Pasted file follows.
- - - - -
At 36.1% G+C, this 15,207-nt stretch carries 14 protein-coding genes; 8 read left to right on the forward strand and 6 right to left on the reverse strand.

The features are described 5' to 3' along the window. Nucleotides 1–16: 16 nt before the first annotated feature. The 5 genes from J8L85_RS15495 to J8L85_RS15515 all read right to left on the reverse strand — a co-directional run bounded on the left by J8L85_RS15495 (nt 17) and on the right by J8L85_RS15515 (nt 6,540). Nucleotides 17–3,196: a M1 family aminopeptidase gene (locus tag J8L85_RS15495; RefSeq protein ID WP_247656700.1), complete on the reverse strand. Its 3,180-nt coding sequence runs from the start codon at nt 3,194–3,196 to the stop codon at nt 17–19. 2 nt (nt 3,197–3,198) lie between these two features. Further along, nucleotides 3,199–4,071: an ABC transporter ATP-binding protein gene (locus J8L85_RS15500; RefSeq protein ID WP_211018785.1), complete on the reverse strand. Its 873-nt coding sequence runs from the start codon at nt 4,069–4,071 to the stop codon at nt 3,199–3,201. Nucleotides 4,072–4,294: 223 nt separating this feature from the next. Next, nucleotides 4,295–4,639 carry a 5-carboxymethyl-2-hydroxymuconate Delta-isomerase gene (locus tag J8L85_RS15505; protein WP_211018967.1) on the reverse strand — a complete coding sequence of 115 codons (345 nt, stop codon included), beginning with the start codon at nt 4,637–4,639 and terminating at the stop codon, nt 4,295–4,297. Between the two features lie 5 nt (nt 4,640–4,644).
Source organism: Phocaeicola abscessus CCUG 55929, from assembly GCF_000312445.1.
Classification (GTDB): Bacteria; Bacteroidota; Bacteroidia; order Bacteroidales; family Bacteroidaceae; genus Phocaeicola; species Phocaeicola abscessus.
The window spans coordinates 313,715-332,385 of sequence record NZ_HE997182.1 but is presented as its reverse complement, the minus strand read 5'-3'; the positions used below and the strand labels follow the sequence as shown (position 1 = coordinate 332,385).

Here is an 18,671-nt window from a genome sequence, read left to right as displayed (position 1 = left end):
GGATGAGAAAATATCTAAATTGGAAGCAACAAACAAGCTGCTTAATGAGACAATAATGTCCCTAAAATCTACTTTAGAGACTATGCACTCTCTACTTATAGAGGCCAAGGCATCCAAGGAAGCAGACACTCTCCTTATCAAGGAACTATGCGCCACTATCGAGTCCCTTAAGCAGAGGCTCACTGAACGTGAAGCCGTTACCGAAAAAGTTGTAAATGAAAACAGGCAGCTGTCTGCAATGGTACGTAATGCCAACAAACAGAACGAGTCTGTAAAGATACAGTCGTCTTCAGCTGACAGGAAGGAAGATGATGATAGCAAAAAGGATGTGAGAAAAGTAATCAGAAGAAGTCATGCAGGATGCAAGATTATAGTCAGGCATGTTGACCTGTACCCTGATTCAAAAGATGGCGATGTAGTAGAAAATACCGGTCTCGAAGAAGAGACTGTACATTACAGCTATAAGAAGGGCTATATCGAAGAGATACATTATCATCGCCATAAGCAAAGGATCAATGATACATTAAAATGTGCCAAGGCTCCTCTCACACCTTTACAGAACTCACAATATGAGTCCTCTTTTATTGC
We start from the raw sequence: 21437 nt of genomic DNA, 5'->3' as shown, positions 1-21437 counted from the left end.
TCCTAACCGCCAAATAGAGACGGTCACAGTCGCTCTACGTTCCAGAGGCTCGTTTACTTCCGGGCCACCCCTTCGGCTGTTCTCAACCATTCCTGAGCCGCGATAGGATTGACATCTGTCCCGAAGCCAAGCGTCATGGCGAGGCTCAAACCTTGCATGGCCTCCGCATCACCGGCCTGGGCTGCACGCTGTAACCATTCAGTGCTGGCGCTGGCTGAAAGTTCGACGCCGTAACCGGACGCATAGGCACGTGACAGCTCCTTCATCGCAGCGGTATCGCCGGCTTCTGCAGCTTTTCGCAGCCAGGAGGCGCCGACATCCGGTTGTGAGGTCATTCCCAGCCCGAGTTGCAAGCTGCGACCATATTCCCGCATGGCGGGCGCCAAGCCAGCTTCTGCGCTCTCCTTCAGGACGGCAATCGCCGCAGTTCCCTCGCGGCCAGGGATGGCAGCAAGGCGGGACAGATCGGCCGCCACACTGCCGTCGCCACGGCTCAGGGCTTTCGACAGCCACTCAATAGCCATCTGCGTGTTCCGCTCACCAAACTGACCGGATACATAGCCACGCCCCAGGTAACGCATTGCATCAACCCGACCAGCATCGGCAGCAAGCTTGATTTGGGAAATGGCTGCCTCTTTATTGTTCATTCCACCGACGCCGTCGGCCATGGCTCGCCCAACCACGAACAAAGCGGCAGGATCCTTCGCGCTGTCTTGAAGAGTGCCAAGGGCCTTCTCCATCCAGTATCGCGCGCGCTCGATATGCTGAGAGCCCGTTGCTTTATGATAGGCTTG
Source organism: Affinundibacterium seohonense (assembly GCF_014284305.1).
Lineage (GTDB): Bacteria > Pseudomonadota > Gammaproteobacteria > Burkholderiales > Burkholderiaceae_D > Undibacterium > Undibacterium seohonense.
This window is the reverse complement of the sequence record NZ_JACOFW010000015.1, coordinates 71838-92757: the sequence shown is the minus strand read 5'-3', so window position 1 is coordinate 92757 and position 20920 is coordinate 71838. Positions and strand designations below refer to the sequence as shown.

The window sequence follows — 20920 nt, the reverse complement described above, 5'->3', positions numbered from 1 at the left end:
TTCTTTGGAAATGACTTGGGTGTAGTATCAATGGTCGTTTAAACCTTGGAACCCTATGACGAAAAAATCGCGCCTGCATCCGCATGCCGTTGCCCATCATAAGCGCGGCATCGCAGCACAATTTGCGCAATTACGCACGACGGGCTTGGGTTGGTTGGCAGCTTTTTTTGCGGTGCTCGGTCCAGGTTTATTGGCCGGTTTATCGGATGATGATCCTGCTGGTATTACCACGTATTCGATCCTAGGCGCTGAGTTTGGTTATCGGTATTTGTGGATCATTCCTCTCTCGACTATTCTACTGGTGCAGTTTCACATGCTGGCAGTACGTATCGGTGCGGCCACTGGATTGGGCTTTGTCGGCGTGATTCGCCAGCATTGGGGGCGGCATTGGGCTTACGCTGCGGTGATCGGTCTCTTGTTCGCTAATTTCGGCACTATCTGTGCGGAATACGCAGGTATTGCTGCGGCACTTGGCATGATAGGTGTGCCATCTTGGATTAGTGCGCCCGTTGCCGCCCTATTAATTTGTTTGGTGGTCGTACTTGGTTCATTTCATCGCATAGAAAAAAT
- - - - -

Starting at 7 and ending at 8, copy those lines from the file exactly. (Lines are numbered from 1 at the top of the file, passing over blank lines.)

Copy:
GGATGAGAAAATATCTAAATTGGAAGCAACAAACAAGCTGCTTAATGAGACAATAATGTCCCTAAAATCTACTTTAGAGACTATGCACTCTCTACTTATAGAGGCCAAGGCATCCAAGGAAGCAGACACTCTCCTTATCAAGGAACTATGCGCCACTATCGAGTCCCTTAAGCAGAGGCTCACTGAACGTGAAGCCGTTACCGAAAAAGTTGTAAATGAAAACAGGCAGCTGTCTGCAATGGTACGTAATGCCAACAAACAGAACGAGTCTGTAAAGATACAGTCGTCTTCAGCTGACAGGAAGGAAGATGATGATAGCAAAAAGGATGTGAGAAAAGTAATCAGAAGAAGTCATGCAGGATGCAAGATTATAGTCAGGCATGTTGACCTGTACCCTGATTCAAAAGATGGCGATGTAGTAGAAAATACCGGTCTCGAAGAAGAGACTGTACATTACAGCTATAAGAAGGGCTATATCGAAGAGATACATTATCATCGCCATAAGCAAAGGATCAATGATACATTAAAATGTGCCAAGGCTCCTCTCACACCTTTACAGAACTCACAATATGAGTCCTCTTTTATTGC
We start from the raw sequence: 21437 nt of genomic DNA, 5'->3' as shown, positions 1-21437 counted from the left end.